You’re busy now, getting those appeals ready for the most wonderful time of the year.
I know how crazy it can get. But don’t forget the role good data and personalization play in your success or failure. I’m amazed at how many “Dear Friend” letters I still get.
Here’s the truth: even smaller organizations can make their appeals personal – and increase their results!
Practice good hygiene. Spend the time to be sure your information is correctly captured, categorized and entered. You’ll save time and raise more money later.
Review your lists regularly. When it comes time for an appeal, review the lists again. Make sure all necessary fields are filled in. Double check salutations.
There’s no faster way to say “you’re just a name on a list” than getting that name wrong.
If you find empty fields, set those records aside. Don’t include them in the mailing until you’ve done some research.
If they’re donors, you probably have their information somewhere. Check the correspondence in your hard files.
If you can’t find anything, try Google. I like to look for other organization’s annual reports or donor lists. In a smaller community, you might also be able to run the information past a board member. A few smart searches can often turn up useful information.
Getting names right is so important if you’re trying to build relationships!
Here’s an example.
At one organization, we knew a lovely couple whose formal names were Nelson and Helen. They never said anything when we addressed them that way.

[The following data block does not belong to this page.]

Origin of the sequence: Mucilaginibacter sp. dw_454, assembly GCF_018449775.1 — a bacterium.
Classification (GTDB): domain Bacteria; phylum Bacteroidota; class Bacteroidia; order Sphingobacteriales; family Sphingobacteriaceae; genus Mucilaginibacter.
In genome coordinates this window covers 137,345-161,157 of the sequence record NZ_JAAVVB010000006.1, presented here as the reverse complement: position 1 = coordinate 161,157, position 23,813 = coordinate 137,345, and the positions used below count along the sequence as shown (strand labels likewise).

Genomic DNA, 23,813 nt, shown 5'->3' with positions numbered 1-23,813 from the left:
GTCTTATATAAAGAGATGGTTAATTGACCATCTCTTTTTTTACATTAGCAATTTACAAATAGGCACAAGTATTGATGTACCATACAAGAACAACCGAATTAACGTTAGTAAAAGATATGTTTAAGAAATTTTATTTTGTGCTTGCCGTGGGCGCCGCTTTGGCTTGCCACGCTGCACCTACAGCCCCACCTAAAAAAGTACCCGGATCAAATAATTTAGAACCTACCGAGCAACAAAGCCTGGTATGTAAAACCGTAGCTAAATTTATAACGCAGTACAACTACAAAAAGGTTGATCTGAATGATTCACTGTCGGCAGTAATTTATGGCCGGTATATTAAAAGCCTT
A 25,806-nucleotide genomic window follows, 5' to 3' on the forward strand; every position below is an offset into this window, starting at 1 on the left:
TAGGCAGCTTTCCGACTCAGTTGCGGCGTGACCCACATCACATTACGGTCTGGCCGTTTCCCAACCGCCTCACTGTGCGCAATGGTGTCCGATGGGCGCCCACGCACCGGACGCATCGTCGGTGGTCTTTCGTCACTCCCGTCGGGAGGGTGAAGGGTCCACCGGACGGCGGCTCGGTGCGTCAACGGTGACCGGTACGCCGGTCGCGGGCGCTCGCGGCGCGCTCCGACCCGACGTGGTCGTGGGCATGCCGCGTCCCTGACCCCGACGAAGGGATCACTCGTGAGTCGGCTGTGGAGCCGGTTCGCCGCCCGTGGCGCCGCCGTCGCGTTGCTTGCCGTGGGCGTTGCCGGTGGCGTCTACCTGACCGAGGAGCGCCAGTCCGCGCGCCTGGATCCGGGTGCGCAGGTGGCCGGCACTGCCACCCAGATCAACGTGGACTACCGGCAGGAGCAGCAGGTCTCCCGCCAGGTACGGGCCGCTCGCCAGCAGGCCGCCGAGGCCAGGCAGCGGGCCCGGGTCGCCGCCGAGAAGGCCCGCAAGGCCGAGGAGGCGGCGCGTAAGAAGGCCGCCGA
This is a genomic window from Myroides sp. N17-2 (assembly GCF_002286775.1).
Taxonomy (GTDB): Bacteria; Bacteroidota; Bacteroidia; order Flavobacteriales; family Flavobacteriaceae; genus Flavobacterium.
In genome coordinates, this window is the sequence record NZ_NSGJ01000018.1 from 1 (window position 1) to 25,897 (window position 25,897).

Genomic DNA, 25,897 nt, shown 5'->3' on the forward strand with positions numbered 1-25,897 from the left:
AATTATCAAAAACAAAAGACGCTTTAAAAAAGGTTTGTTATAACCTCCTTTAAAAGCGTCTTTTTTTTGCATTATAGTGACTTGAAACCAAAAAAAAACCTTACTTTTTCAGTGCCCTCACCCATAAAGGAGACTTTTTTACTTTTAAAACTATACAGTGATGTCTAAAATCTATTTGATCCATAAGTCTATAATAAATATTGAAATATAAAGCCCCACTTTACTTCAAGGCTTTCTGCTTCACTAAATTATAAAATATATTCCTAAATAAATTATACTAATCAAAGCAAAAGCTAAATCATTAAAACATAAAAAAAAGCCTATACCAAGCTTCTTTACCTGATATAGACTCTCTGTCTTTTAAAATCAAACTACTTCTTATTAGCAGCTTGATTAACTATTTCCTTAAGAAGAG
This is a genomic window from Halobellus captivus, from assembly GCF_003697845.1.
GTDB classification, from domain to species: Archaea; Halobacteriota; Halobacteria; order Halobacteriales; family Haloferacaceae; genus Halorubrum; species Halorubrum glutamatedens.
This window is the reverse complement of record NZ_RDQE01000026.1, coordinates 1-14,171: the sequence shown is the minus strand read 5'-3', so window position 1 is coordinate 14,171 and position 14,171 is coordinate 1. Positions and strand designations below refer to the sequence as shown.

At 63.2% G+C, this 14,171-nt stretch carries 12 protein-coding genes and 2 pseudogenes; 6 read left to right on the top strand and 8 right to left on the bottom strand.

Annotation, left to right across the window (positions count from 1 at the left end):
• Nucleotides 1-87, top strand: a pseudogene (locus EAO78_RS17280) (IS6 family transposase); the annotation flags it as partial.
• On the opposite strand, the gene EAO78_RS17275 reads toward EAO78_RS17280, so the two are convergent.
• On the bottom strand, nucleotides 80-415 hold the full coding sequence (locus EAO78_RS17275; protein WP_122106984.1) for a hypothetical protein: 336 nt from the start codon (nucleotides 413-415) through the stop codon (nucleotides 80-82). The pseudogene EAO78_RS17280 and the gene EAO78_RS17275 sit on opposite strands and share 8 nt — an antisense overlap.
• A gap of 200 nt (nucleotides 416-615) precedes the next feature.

But when I arrived, I knew from my work at a former organization that they really went by Skip and Jo. At the next event, they seemed more relaxed when their name tags had their preferred names. Imagine if your friends always called you one name and strangers another.
Which category do you want your organization to fall in?
Of course, we can collect much more than names. Just don’t edge into creepy. (Have you seen those Facebook ads that pop up after you’ve visited another site to window shop?)
If you’re approaching donors who don’t have much of a tie to your organization, using little touches in your letter can bring them closer. You can refer to their town and how your organization helps people there.
Or if you know one aspect of your work excites them, you can focus your ask on that work.
That’s data you can use to bring donors closer.
Use your data wisely
I know. It’s easier and a less expensive to send one generic letter, addressed to “Friend”.
It used to be that using variable merges was very expensive. You couldn’t manage it in-house. (Anyone else remember dot matrix printers?)
But hello, 2015. You can easily merge letters and print them, even in-house. Or if you send them to a mail house, they can do so at low cost. Is it worth it?
Do you even have to ask?
Research shows one of the first things your donor will look for when she reads your letter is her name. Response rates for personalized mail – or email – are significantly higher. It’s worth it.
Ask your donors if you don’t know
Lots of missing information when you review your list? Or are you unsure of the way your donors would prefer to be addressed?
The best way to fix that is to ask them. Try including a question about how they’d like to be addressed in a welcome package. If they’ve already been giving, include that question in a donor survey.
And remember assumptions are dangerous.
I can’t tell you how many organizations have decided I must be “Mrs. Husband’s LastName”.
I am most emphatically not. I never changed my name, I never intend to. And it rankles to be reduced to Mrs. Someone Else.
If these organizations had bothered to ask (or even looked at the check), they’d know that.
And their appeals might not end up in the recycling bin. (Guess who sorts the mail most days?)